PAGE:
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  1. Alternative publishing models:Exploring costs AND benefits John Houghton Centre for Strategic Economic StudiesVictoria University, Melbourne John.Houghton@vu.edu.au+61 409 239 109

  2. Recent and current projects • Research Communication Costs in Australia: Emerging Opportunities and Benefits (DEST) (http://dspace.anu.edu.au/handle/1885/44485). • The Economic and Social Impacts of Open Access (Easi-OA) (http://www.cfses.com/projects/Easi-OA.htm). • Economic Implications of Alternative Scholarly Publishing Models (JISC) (http://www.jisc.ac.uk/whatwedo/programmes/reppres/economicsscholarlypublishing.aspx). • Podcast on economics of OA (JISC) (http://www.jisc.ac.uk/news/stories/2008/08/podcast55johnhoughton.aspx). • Identifying benefits arising from the curation and open sharing of research data (JISC). • European Knowledge Exchange (Netherlands, Denmark & Germany). Centre for Strategic Economic Studies

  3. Research communication costs AND benefits Costs, costs, costs… The goal should be the most cost-effective system, not the cheapest! Centre for Strategic Economic Studies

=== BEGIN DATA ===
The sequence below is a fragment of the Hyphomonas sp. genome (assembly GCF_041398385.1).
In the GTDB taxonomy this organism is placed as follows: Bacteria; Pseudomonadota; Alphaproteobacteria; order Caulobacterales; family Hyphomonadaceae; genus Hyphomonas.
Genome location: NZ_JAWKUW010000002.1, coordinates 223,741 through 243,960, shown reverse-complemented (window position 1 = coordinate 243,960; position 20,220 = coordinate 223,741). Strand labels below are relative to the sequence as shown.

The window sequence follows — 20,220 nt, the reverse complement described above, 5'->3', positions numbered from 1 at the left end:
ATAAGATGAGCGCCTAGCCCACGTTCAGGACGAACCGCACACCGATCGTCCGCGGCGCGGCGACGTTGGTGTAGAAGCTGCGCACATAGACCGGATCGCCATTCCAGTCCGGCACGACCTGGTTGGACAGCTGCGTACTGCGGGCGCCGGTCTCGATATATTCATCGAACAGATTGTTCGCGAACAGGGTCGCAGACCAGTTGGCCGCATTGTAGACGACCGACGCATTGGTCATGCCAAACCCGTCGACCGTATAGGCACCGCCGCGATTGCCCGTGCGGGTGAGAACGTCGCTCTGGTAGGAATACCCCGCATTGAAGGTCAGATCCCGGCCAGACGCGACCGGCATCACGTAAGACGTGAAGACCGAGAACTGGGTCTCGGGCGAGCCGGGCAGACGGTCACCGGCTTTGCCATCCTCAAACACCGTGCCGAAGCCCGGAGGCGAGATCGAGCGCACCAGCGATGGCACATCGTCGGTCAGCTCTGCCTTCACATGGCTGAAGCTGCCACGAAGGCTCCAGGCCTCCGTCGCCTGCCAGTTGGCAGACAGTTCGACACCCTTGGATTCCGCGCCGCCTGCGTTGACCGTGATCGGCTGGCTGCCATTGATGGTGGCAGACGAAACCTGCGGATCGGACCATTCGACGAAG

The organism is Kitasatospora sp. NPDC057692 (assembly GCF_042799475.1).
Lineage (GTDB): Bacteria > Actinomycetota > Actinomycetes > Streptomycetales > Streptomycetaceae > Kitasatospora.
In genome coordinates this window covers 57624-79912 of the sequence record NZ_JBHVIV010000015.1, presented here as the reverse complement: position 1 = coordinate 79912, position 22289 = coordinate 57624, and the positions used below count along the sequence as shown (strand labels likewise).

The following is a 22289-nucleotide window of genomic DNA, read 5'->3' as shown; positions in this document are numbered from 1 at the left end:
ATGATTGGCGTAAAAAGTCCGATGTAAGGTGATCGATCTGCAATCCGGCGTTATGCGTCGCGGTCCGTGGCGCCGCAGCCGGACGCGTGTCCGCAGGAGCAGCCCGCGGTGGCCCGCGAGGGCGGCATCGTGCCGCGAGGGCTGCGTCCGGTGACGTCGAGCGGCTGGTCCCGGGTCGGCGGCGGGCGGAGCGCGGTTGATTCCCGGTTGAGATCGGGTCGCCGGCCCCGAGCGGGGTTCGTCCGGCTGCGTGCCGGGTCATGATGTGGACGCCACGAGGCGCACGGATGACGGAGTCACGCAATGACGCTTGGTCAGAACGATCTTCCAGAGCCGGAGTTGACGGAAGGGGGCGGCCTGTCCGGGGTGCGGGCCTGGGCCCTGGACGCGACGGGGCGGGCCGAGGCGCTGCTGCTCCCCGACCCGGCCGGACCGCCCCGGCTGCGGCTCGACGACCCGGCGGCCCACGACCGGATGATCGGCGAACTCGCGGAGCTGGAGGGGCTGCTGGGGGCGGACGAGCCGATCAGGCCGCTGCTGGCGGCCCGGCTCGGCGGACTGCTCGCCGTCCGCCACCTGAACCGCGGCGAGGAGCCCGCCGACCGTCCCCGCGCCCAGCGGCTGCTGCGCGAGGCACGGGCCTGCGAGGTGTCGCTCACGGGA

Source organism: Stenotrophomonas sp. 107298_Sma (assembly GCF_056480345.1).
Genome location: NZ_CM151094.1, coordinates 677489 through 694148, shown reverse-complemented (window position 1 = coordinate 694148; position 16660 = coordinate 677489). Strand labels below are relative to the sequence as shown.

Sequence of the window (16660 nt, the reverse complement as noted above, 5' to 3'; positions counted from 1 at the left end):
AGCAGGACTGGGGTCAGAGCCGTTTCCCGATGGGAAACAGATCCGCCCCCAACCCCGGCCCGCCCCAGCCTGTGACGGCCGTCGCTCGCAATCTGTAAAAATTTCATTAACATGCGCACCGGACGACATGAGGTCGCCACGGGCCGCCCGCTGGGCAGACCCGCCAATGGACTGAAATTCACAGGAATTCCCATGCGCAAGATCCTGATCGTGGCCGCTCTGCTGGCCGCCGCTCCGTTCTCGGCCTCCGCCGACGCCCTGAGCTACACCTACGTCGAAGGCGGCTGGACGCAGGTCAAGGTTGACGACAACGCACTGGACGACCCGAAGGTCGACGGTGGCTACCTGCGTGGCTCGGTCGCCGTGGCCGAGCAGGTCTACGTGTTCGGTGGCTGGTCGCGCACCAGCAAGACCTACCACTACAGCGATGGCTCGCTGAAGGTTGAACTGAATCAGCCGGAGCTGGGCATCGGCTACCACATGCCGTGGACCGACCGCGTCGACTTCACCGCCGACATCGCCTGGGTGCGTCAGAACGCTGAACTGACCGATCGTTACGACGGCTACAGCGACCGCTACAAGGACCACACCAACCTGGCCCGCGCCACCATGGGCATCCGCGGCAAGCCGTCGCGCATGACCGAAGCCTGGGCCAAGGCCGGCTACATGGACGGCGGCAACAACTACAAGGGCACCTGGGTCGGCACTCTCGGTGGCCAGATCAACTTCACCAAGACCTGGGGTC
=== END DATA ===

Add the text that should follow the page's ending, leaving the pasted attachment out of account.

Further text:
4. Implications of alternative publishing models JISC Project • Current work includes a JISC-funded project on the Economic Implications of Alternative Scholarly Publishing Models, in collaboration with Loughborough University. • The aim of the project is to explore the institutional, budgetary and wider economic implications of the major emerging models of scholarly publishing (i.e. subscription publishing, OA publishing and self-archiving), with particular emphasis on the implications for UK universities. • Phase I seeks to describe each of the publishing models, and identify all the costs and potential benefits involved. • Phase II seeks to quantify as many as possible, and compare costs and benefits. Centre for Strategic Economic Studies

  5. Phase I: Approach and activity modelJISC Project • Two approaches in the literature: (i) a focus on the publishing process, and (ii) systems perspectives putting publishing in a wider context. • Studies that focus on publishing activities alone tend to overlook areas in which costs are shifted around the system, confuse that shifting with cost reduction and not take account of the full system costs. • We adopted a system perspective and our costing includes activities related to publishingand those relating to funding, research and dissemination functions. • We developed an activity model based on IDEF0 process re-engineering. Centre for Strategic Economic Studies

  6. Scholarly communication process modelJISC Project Centre for Strategic Economic Studies

  7. Cost model and matrix approachJISC Project • Scholarly communication is multi-dimensional, so we adopted a “matrix” approach to costing: • Activities (e.g. peer review), • Actors (e.g. universities), • Objects (e.g. journal articles), and • Functions (e.g. quality control and certification). • With the aim of being able to break down and re-assemble the scholarly communication value chain along any of these dimensions. Centre for Strategic Economic Studies